employees who must be paid at locally prevalent salary scales, and self-employed physicians should be paid at a rate that allows them to compensate themselves in line with salaries of their local employed colleagues.

Since the objective at this point is to assess the relative costs of equivalent physician labor to practices in different areas, an obvious solution would be to use current mean or median earnings of a group of physicians (or a standardized mix of specialties) to determine the ratios, thus making physicians their own reference group (corresponding to an inclusion factor of 100%). The committee rejected this solution, however, because of the same concerns about circularity that motivated the search for wider reference groups than hospital employees (in the hospital wage index) and physician office employees (in the practice expense GPCI). Because almost all physicians work in the health care industry, expanding the data source for physician earnings beyond the health care industry would not solve the circularity problem inherent in using physician wages for the work GPCI. Such an approach would incorporate local wage distortions into the wage rate, potentially making it possible for a large practice or group of practices to affect or even manipulate their physician work reimbursement rates within a market.

The committee therefore turned to economic theory for a rationale for a more indirect approach. The economic argument for varying physician compensation across areas is that, in general, compensation varies inversely with the affordability and desirability of an area as a place to live and work; thus, both a lower cost of living and greater availability of amenities (cultural attractions, low crime, and access to outdoor activities, for example) will tend to depress wages. (See the discussion of the theory of compensating wage differentials in Chapters 2 and 5.) Under this theory, wages will adjust so that the marginal physician choosing among locations will be indifferent among high-wage but less desirable options and lower-wage but more desirable options, while those with various preferences off the margin will sort into the locations in the quantities required to satisfy demand.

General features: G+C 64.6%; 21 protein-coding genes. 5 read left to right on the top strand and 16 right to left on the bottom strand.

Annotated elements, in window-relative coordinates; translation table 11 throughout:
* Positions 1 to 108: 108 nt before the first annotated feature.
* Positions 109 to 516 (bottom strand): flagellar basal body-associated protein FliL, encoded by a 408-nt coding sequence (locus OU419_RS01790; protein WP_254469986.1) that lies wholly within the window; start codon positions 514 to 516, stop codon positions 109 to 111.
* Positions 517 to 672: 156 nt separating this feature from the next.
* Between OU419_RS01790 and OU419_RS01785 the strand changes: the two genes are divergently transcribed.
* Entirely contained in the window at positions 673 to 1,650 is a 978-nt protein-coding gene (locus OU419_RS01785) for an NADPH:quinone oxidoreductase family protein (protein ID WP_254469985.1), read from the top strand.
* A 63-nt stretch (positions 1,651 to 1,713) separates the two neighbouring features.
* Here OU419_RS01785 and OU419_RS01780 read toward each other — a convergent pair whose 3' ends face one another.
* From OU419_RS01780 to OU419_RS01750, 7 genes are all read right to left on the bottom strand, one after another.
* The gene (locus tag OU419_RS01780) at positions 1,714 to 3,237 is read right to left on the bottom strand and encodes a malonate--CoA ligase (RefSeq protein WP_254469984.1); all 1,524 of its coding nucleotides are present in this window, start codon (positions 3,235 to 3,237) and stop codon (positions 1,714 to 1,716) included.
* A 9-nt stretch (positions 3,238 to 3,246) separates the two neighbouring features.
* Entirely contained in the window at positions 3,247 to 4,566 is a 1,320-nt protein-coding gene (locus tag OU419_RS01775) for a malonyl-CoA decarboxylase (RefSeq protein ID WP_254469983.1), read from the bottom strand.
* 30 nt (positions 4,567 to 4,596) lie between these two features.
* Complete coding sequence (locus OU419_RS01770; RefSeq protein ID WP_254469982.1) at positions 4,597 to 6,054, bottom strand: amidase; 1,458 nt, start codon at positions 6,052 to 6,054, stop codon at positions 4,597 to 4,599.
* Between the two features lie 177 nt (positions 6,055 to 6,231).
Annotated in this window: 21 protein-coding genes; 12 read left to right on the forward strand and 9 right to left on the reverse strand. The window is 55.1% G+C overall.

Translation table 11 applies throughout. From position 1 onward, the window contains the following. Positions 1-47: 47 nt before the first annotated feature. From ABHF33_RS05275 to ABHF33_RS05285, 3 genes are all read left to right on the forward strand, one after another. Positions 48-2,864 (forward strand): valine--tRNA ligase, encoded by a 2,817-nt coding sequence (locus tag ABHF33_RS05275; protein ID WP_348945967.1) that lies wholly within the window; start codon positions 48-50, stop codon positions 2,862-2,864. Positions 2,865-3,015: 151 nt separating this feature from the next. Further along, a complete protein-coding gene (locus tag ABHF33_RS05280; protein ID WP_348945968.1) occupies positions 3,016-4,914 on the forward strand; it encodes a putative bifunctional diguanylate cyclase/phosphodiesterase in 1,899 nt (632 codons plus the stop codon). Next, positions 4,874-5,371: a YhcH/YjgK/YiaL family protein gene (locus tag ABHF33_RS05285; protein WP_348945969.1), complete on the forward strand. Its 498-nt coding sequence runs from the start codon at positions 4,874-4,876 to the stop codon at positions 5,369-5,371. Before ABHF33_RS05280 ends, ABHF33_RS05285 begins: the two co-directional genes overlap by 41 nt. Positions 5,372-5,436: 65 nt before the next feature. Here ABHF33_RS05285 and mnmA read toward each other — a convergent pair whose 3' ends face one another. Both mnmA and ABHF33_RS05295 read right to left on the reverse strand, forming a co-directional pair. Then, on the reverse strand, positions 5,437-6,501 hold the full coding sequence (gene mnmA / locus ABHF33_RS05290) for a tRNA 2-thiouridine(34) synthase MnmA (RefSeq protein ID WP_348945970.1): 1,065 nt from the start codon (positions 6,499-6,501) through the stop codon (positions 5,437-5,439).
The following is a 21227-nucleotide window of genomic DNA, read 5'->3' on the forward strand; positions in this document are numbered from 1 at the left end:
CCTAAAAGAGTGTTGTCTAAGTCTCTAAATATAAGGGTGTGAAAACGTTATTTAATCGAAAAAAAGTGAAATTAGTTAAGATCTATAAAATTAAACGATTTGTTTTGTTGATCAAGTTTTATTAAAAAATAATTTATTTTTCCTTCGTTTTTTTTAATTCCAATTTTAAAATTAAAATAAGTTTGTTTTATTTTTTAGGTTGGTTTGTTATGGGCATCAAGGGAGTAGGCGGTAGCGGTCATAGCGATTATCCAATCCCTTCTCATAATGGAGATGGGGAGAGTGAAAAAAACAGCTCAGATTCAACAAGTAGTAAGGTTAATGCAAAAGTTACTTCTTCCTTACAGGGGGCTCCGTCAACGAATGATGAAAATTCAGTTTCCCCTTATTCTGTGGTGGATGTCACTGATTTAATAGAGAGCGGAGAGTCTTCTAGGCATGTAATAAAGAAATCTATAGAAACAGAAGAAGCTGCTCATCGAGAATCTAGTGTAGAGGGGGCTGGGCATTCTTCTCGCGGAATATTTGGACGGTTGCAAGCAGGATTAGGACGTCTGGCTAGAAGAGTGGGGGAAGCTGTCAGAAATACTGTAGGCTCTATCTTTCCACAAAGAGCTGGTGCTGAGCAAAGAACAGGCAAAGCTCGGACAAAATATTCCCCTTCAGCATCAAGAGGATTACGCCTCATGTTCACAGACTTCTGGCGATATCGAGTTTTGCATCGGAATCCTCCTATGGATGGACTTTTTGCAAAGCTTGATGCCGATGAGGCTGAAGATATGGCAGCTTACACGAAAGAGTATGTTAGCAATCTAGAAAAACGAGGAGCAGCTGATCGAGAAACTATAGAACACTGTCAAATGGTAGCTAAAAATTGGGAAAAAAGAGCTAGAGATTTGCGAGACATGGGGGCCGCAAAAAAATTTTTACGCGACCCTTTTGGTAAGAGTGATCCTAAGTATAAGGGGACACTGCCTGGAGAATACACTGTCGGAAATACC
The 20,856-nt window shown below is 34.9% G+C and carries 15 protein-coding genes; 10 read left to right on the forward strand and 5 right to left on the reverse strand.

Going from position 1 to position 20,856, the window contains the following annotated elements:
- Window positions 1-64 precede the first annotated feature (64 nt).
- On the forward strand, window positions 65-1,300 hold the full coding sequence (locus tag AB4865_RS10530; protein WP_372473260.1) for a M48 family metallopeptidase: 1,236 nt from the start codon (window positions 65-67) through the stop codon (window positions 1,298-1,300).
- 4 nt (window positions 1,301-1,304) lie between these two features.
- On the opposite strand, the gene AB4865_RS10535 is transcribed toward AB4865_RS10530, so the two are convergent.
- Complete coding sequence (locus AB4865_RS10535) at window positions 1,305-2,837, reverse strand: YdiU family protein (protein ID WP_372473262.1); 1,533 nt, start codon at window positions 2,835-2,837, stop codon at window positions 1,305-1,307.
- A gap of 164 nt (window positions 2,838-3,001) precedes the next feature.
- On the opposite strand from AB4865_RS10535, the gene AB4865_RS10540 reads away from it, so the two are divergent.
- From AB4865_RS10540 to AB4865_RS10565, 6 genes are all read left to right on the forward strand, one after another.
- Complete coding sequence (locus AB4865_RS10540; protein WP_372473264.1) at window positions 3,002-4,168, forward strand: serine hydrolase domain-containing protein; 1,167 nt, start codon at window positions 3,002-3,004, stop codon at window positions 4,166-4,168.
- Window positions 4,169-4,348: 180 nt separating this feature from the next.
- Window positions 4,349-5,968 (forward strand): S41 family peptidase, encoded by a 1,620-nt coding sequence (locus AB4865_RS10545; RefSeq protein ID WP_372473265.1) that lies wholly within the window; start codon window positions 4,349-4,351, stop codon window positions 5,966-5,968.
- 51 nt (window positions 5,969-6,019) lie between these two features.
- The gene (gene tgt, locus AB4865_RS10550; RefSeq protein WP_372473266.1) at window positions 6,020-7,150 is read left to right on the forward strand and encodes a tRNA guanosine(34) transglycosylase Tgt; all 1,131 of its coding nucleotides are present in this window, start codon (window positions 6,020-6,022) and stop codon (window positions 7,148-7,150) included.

There is no way to directly assess the relative desirability of areas to physicians. For the reasons given above, the committee prefers not to rely on physicians as the reference group. However, it seems reasonable to assume that other reference groups with similar levels of education and income to physicians and similar degrees of professionalization might have similar location preferences, particularly with regard to the trade-off between income and amenities. A wage index calculated from such groups might then be used to estimate appropriate payment to physicians. The current GPCI adjustment starts with such an index, calculated from seven professional groups: architecture and engineering; computer, mathematical, and life and physical sciences; social science, community and social service, and legal; education, training and library; registered nurse; pharmacists; and art, design, entertainment, and sports and media (CMS, 2010).

A limitation of this approach is that different factors might affect wages for physicians and other professional occupations. For example, a physician’s skills are geographically nonspecific and highly portable—oncologists or pediatricians who practice in Nashville have much the same skills as their respective counterparts who practice in New York City. But lawyers who practice in New York City include a much higher proportion of employees of large corporations and investment banks, and differences between median incomes of lawyers in these cities reflect this difference in professional mix within the occupation as well as the amenities and cost of living differences between cities. Similarly, teachers’ wages are affected by factors such as local school funding policies and unionization, which are not relevant to physicians.

On the other hand, amenities that might be attractive to some physicians, such as the opportunity to do research or teach in an academic medical center, are not relevant to other



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